Saturday, 15 October 2011

New powerplay rule promises run feast!

India have beaten England in the first ODI yesterday in Hyderabad by 126 runs. Yesterday was also the day when the new ICC rule of having the batting and bowling powerplays necessarily between the 15th and 40th overs was applied for the first time. Result- the rule completely favoured the batsmen. India scored 300 runs and half of those runs came in the last 15 overs including the powerplay overs of 35-40. So does the rule tilt the game more and more in batsmen's favour or is it a nice rule to make the captain think even more or is it a mere crowd pulling strategy to save ODI cricket? Lets checkout the implications of the rule.

1. Run Fest rule- This rule does one thing for sure. It favours the batting team and promises sixes and fours in the ending overs. Powerplays are meant to favour batsmen so that runs are scored quickly. But the new rule says that apart from the first 10 mandatory powerplay overs, the rest 2 have to be taken in between the 15th and 40th overs. The bowling team earlier used to get rid of the  bowling powerplay as soon as the mandatory one ended unless too many runs were scored in the first one while the batting team used to take it in the last 10 overs to hit as many runs as possible. But now the new rule means that the bowling team would have to risk the powerplay at times when batsmen are set and raring to go. For the batting team it would be an extension to the overs they virtually have to hit mercilessly. The last 10 overs are always more or less powerplays for the batting team. Add to that the first 10 and the 10 in the middle. So effectively 30 high scoring overs are expected in each match. This was clearly visible in the India-England match. India were 150-4 at 35 overs.India took the powerplay and in the next 15 overs 150 more runs were added. Had the rule not been there India would have taken it after the 40th over most probably and maybe so many runs would not have been scored. So the game has turned more hostile for the bowlers.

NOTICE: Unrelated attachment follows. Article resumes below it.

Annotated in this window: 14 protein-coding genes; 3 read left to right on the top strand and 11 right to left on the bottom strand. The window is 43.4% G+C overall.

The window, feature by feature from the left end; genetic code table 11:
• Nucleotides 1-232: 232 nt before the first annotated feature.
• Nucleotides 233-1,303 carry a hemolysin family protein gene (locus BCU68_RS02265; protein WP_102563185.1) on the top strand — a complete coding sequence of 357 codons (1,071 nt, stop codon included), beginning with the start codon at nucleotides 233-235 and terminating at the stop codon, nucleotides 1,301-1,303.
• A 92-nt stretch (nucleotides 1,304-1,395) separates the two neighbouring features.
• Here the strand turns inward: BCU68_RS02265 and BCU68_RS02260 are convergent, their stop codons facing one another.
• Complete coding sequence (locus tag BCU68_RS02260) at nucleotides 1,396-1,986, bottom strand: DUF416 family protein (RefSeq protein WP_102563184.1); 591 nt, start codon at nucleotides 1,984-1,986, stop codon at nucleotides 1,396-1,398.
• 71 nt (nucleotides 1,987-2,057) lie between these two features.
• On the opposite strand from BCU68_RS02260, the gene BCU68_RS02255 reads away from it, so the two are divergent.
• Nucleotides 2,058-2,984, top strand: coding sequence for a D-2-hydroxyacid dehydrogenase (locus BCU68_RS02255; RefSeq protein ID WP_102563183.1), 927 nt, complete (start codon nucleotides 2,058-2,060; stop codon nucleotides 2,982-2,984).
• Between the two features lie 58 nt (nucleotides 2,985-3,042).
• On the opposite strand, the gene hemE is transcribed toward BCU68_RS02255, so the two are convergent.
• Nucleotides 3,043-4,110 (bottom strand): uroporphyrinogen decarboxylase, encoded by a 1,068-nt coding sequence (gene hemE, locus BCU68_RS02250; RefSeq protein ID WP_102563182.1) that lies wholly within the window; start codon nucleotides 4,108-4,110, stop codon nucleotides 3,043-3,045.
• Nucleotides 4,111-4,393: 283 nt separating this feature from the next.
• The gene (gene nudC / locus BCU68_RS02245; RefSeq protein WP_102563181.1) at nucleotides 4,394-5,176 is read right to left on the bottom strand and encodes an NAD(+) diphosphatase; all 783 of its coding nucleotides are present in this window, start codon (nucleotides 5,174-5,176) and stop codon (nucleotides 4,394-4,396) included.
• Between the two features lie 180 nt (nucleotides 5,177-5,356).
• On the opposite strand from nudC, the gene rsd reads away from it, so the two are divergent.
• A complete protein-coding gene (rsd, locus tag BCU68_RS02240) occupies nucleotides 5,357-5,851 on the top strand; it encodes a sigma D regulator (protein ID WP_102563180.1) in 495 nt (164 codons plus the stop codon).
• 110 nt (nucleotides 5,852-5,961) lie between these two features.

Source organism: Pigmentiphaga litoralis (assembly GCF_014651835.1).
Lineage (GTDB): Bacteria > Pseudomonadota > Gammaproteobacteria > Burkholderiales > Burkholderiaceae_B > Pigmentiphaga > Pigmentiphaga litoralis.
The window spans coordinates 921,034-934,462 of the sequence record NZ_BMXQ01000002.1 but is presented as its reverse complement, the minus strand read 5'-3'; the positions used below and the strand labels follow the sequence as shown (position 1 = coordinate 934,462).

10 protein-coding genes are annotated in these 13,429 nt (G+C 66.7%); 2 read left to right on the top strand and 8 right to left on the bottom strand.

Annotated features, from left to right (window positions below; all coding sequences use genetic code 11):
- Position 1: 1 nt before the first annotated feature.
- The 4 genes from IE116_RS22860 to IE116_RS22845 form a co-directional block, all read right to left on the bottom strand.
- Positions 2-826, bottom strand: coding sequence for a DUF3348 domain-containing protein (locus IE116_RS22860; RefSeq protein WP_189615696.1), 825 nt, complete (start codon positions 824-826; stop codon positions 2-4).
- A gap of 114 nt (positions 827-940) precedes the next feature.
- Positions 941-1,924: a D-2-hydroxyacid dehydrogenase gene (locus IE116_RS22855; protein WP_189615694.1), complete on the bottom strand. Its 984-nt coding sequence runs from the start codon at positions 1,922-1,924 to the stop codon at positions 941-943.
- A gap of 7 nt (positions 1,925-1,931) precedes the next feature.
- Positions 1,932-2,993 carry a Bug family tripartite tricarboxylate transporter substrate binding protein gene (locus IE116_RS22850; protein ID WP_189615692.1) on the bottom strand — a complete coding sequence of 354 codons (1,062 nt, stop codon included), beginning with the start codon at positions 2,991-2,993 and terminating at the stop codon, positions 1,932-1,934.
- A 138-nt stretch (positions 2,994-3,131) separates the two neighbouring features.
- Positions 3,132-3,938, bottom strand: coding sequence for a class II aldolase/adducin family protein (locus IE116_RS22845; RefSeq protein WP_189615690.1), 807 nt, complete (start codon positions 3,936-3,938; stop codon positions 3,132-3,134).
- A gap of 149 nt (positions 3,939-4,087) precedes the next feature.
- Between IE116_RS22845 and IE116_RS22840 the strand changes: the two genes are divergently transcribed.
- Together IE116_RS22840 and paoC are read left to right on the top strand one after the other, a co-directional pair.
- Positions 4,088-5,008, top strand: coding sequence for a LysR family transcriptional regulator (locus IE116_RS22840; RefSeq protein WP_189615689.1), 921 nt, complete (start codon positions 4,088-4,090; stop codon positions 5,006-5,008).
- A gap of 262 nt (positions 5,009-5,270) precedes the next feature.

2. Think skipper think- This rule has also made captaincy tougher. The skipper's decision has become very important in taking the powerplays. Earlier 9 out of 10 times the bowling skipper took the bowling powerplay immediately after the 10th over and got rid of it. But now he has to think when to take it after the 15th over. He cannot take it straightaway after the 15th over if the batsmen are set. He would have to take it at an appropriate time and also he would have to bowl his best bowlers at that time and maybe that might lead to dearth of good bowlers in the ending overs. So the skipper has to take all that into account. Same holds for the batting team. They can't just simply take it in the last 5-10 overs and hit the ball all around the park. He would have to take it at a time when the batsmen are set while the wickets are in hand and also the best bowlers would be in operation so maybe they might lose wickets and not score much runs in the ending overs. Thus the rule makes the game more strategic and interesting.

3. Crowd puller rule- Well this is the reason why ICC has implemented this rule. ODI's are fast losing popularity to T20 cricket. To make them interesting i.e. to incorporate more sixes and fours and wickets in the game the rule was made so that high scoring games become more frequent than ever. The India-England game showed that even after a slow and sloppy start, a team can get to 300 runs courtesy the new powerplay rule. It surely would pull the crowds but then this is bound to have serious impact on bowlers as the game is turning more and more into a batsman's game.

It is for the fans to decide, which is better? The old powerplay rule or the new one?? 

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